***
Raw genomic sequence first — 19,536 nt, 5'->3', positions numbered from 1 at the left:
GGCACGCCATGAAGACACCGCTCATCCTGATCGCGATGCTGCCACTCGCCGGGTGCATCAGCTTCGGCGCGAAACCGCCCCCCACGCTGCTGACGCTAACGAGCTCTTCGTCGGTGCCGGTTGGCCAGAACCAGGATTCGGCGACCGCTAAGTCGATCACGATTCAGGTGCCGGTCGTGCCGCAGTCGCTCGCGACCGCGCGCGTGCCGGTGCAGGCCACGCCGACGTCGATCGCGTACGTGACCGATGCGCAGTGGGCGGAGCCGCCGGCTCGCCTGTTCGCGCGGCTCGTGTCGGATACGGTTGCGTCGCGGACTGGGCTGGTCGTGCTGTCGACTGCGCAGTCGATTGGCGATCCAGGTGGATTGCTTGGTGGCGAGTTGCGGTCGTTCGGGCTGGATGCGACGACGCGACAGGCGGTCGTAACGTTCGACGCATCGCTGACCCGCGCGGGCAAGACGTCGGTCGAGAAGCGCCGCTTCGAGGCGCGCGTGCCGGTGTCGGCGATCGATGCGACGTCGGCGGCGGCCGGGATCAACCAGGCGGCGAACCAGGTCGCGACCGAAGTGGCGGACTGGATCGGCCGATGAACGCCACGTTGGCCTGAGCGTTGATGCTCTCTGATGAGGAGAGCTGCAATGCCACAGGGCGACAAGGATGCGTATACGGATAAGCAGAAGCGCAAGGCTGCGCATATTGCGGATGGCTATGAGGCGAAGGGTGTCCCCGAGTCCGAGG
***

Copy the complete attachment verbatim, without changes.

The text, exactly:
Raw genomic sequence first — 19,536 nt, 5'->3', positions numbered from 1 at the left:
GGCACGCCATGAAGACACCGCTCATCCTGATCGCGATGCTGCCACTCGCCGGGTGCATCAGCTTCGGCGCGAAACCGCCCCCCACGCTGCTGACGCTAACGAGCTCTTCGTCGGTGCCGGTTGGCCAGAACCAGGATTCGGCGACCGCTAAGTCGATCACGATTCAGGTGCCGGTCGTGCCGCAGTCGCTCGCGACCGCGCGCGTGCCGGTGCAGGCCACGCCGACGTCGATCGCGTACGTGACCGATGCGCAGTGGGCGGAGCCGCCGGCTCGCCTGTTCGCGCGGCTCGTGTCGGATACGGTTGCGTCGCGGACTGGGCTGGTCGTGCTGTCGACTGCGCAGTCGATTGGCGATCCAGGTGGATTGCTTGGTGGCGAGTTGCGGTCGTTCGGGCTGGATGCGACGACGCGACAGGCGGTCGTAACGTTCGACGCATCGCTGACCCGCGCGGGCAAGACGTCGGTCGAGAAGCGCCGCTTCGAGGCGCGCGTGCCGGTGTCGGCGATCGATGCGACGTCGGCGGCGGCCGGGATCAACCAGGCGGCGAACCAGGTCGCGACCGAAGTGGCGGACTGGATCGGCCGATGAACGCCACGTTGGCCTGAGCGTTGATGCTCTCTGATGAGGAGAGCTGCAATGCCACAGGGCGACAAGGATGCGTATACGGATAAGCAGAAGCGCAAGGCTGCGCATATTGCGGATGGCTATGAGGCGAAGGGTGTCCCCGAGTCCGAGG